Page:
Tarka (trandolapril/verapamil hydrochloride) Tablets
Detailed View: Safety Labeling Changes Approved By FDA Center for Drug Evaluation and Research (CDER)
Non-Steroidal Anti-Inflammatory Agents including Selective Cyclooxygenase – 2 Inhibitors (COX-2 Inhibitors)
- Trandolapril component: In patients who are elderly, volume-depleted (including those on diuretic therapy), or with compromised renal function, co-administration of NSAIDs, including selective COX-2 inhibitors, with ACE inhibitors, including trandolapril, may result in deterioration of renal function, including possible acute renal failure. These effects are usually reversible. Monitor renal function periodically in patients receiving trandolapril and NSAID therapy.
- The antihypertensive effect of ACE inhibitors, including trandolapril, may be attenuated by NSAIDs.
- In vitro metabolic studies indicate that verapamil is metabolized by cytochrome P450 including CYP3A4, CYP1A2, CYP2C8, CYP2C9 and CYP2C18. Verapamil has been shown to be an inhibitor of CYP3A4 enzymes and P-glycoprotein (P-gp). Clinically significant interactions have been reported with inhibitors of CYP3A4 (e.g. erythromycin, ritonavir) causing elevation of plasma levels of verapamil while inducers of CYP3A4 (e.g. rifampin) have caused a lowering of plasma levels of verapamil. Therefore, patients receiving inhibitors or inducers of the cytochrome P450 system should be monitored for drug interactions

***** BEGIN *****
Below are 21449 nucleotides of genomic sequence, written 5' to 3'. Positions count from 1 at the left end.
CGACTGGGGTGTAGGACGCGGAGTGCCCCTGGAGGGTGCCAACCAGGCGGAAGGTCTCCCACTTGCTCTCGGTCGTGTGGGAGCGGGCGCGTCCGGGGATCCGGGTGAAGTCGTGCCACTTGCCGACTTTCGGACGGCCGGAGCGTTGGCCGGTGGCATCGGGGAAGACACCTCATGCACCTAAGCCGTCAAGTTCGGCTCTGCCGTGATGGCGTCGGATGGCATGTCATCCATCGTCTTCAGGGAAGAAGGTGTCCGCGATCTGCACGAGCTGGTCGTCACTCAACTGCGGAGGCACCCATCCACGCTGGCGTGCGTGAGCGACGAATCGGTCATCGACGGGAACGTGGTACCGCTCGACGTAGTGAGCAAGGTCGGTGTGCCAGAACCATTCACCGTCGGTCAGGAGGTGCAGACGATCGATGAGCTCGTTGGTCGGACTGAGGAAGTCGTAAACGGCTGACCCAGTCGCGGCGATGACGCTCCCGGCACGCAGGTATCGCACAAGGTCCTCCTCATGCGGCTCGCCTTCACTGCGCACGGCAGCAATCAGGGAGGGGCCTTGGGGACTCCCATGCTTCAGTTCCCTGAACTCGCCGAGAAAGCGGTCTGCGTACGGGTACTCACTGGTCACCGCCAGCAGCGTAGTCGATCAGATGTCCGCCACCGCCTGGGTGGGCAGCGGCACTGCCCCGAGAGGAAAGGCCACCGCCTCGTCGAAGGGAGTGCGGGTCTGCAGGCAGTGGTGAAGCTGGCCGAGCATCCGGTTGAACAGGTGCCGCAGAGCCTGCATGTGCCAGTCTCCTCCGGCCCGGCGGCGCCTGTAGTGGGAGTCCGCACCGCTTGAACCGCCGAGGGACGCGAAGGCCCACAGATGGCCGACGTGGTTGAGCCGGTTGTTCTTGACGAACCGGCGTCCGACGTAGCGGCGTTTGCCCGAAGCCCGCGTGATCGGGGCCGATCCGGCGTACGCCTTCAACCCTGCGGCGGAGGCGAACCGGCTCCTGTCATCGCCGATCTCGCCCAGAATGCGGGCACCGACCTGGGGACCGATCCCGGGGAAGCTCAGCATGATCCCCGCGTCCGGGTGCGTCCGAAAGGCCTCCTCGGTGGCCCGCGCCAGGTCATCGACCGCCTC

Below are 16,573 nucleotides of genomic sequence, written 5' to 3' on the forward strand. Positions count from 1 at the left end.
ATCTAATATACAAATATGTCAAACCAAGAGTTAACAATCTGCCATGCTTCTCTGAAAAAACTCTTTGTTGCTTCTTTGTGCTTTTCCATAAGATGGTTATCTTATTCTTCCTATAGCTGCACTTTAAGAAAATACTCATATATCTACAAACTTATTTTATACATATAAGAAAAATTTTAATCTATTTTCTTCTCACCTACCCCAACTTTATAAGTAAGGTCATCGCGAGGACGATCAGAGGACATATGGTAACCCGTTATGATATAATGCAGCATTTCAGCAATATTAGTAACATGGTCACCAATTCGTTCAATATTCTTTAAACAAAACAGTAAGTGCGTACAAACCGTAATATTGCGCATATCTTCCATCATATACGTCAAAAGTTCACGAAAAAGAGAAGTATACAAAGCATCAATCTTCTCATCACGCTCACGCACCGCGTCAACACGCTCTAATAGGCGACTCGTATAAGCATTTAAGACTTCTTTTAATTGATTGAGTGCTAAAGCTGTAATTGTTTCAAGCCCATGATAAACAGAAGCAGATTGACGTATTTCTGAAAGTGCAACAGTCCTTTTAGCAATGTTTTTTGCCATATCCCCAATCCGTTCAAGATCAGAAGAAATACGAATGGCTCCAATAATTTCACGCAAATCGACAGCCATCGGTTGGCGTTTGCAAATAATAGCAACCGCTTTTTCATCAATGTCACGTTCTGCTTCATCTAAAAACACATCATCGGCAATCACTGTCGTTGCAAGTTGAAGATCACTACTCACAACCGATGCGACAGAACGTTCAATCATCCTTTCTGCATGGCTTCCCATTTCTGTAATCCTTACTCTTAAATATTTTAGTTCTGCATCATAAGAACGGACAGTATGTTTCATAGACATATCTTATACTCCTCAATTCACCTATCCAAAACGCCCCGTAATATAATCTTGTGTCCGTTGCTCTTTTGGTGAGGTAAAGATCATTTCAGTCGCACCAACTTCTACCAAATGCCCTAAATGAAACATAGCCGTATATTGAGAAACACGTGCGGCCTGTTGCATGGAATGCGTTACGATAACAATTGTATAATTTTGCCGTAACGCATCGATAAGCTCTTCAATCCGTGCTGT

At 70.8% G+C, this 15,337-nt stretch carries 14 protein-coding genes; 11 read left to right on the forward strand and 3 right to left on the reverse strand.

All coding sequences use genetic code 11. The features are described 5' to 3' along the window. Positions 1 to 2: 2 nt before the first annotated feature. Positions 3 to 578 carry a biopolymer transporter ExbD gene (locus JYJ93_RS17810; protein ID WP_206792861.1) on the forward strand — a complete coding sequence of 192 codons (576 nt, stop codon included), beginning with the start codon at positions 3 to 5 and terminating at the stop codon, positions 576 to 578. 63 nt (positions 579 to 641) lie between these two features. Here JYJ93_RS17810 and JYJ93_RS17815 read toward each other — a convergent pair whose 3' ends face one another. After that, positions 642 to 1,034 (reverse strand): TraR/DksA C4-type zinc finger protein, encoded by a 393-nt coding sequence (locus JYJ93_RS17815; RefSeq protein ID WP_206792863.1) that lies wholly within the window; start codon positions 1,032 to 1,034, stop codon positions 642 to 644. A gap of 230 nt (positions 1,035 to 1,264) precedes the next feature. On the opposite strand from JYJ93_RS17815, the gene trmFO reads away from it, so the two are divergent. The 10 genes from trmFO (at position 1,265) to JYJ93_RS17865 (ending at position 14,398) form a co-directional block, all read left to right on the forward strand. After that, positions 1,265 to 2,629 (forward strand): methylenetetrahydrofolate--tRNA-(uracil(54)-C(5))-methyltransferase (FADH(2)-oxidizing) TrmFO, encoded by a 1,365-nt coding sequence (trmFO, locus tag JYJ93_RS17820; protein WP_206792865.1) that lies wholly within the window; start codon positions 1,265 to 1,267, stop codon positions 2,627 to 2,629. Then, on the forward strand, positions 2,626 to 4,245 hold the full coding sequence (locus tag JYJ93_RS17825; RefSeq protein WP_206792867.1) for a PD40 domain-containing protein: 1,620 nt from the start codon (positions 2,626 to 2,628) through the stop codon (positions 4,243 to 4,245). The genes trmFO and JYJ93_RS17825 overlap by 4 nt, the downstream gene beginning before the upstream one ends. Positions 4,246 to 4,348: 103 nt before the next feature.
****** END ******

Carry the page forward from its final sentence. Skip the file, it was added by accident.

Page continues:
- No clinically significant pharmacokinetic interaction has been found between trandolapril (or its metabolites) and digoxin.
- No clinically significant pharmacokinetic interaction has been found between trandolapril (or its metabolites) and cimetidine
- Section revised
Post Marketing Experience
- There has been a single postmarketing report of paralysis (tetraparesis) associated with the combined use of verapamil and colchicine. This may have been caused by colchicine crossing the blood-brain barrier due to CYP3A4 and P-gp inhibition by verapamil. Combined use of verapamil and colchicine is not recommended (see PRECAUTIONS-Drug Interactions).